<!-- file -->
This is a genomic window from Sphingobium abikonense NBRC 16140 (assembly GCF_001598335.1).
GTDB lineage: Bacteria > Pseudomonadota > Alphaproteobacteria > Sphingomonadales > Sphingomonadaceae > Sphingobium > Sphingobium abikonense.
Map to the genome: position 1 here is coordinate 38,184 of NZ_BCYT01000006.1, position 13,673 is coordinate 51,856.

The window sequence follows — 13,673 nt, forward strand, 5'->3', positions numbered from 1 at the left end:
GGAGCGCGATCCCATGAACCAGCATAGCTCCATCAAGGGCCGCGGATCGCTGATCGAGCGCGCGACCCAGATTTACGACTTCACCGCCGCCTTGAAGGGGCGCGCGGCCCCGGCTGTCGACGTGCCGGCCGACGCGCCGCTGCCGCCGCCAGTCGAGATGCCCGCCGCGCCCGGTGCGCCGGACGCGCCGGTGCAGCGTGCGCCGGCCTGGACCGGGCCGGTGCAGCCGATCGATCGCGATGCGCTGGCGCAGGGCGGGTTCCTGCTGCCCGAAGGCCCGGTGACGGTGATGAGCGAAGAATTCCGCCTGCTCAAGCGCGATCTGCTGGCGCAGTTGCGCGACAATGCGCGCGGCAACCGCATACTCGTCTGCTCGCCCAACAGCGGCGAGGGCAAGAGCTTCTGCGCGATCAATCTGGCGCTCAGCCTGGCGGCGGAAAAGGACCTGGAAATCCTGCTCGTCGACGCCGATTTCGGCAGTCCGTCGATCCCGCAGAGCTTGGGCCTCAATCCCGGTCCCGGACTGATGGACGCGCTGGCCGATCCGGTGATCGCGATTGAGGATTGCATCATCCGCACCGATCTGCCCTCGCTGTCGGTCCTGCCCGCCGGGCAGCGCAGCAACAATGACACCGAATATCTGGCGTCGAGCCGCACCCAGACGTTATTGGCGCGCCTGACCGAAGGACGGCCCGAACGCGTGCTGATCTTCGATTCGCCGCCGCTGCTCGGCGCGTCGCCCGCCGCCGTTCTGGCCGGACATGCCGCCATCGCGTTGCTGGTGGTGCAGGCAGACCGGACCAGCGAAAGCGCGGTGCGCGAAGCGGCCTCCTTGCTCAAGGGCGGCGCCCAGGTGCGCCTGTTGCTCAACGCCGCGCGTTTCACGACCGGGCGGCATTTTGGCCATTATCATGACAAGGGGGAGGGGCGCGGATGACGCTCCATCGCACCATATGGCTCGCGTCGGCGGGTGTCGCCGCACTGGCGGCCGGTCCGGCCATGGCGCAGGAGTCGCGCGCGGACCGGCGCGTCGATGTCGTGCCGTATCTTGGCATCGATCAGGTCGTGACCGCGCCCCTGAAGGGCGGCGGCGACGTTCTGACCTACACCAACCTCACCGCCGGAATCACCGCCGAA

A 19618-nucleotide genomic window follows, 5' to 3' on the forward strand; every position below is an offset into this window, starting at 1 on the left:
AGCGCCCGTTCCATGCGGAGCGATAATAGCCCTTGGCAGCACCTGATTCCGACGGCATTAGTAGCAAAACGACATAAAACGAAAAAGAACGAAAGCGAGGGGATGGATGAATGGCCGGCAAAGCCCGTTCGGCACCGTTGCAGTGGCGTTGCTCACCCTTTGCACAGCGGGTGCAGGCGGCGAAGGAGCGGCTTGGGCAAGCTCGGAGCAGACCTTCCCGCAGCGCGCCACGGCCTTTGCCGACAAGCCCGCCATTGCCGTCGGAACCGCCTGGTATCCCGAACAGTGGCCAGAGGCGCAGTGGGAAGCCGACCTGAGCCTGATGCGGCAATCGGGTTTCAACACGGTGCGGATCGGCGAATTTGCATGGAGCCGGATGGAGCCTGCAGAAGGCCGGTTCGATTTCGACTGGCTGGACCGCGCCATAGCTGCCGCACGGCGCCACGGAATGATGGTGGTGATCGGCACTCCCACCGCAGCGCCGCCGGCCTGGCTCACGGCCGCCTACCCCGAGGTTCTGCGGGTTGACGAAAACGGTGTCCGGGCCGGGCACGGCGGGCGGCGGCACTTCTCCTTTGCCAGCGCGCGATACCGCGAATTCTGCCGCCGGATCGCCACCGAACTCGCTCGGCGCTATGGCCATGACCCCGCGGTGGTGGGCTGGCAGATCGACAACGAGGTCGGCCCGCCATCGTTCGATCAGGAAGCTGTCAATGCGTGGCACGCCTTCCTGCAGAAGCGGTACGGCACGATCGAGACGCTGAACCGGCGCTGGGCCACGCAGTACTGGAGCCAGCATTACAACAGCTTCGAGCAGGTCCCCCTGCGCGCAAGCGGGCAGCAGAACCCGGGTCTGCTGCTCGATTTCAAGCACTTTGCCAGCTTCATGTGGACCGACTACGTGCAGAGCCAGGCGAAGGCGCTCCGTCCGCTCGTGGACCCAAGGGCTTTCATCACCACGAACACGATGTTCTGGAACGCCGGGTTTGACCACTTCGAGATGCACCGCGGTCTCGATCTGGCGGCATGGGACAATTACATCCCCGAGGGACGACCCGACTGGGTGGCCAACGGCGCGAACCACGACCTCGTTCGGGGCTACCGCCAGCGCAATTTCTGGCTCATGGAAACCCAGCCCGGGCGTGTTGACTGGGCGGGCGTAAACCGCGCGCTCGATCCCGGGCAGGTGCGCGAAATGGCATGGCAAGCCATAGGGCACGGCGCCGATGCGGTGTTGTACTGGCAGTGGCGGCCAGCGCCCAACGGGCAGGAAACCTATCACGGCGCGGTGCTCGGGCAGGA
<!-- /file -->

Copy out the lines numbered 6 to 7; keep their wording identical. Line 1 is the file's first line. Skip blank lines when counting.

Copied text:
A 19618-nucleotide genomic window follows, 5' to 3' on the forward strand; every position below is an offset into this window, starting at 1 on the left:
AGCGCCCGTTCCATGCGGAGCGATAATAGCCCTTGGCAGCACCTGATTCCGACGGCATTAGTAGCAAAACGACATAAAACGAAAAAGAACGAAAGCGAGGGGATGGATGAATGGCCGGCAAAGCCCGTTCGGCACCGTTGCAGTGGCGTTGCTCACCCTTTGCACAGCGGGTGCAGGCGGCGAAGGAGCGGCTTGGGCAAGCTCGGAGCAGACCTTCCCGCAGCGCGCCACGGCCTTTGCCGACAAGCCCGCCATTGCCGTCGGAACCGCCTGGTATCCCGAACAGTGGCCAGAGGCGCAGTGGGAAGCCGACCTGAGCCTGATGCGGCAATCGGGTTTCAACACGGTGCGGATCGGCGAATTTGCATGGAGCCGGATGGAGCCTGCAGAAGGCCGGTTCGATTTCGACTGGCTGGACCGCGCCATAGCTGCCGCACGGCGCCACGGAATGATGGTGGTGATCGGCACTCCCACCGCAGCGCCGCCGGCCTGGCTCACGGCCGCCTACCCCGAGGTTCTGCGGGTTGACGAAAACGGTGTCCGGGCCGGGCACGGCGGGCGGCGGCACTTCTCCTTTGCCAGCGCGCGATACCGCGAATTCTGCCGCCGGATCGCCACCGAACTCGCTCGGCGCTATGGCCATGACCCCGCGGTGGTGGGCTGGCAGATCGACAACGAGGTCGGCCCGCCATCGTTCGATCAGGAAGCTGTCAATGCGTGGCACGCCTTCCTGCAGAAGCGGTACGGCACGATCGAGACGCTGAACCGGCGCTGGGCCACGCAGTACTGGAGCCAGCATTACAACAGCTTCGAGCAGGTCCCCCTGCGCGCAAGCGGGCAGCAGAACCCGGGTCTGCTGCTCGATTTCAAGCACTTTGCCAGCTTCATGTGGACCGACTACGTGCAGAGCCAGGCGAAGGCGCTCCGTCCGCTCGTGGACCCAAGGGCTTTCATCACCACGAACACGATGTTCTGGAACGCCGGGTTTGACCACTTCGAGATGCACCGCGGTCTCGATCTGGCGGCATGGGACAATTACATCCCCGAGGGACGACCCGACTGGGTGGCCAACGGCGCGAACCACGACCTCGTTCGGGGCTACCGCCAGCGCAATTTCTGGCTCATGGAAACCCAGCCCGGGCGTGTTGACTGGGCGGGCGTAAACCGCGCGCTCGATCCCGGGCAGGTGCGCGAAATGGCATGGCAAGCCATAGGGCACGGCGCCGATGCGGTGTTGTACTGGCAGTGGCGGCCAGCGCCCAACGGGCAGGAAACCTATCACGGCGCGGTGCTCGGGCAGGA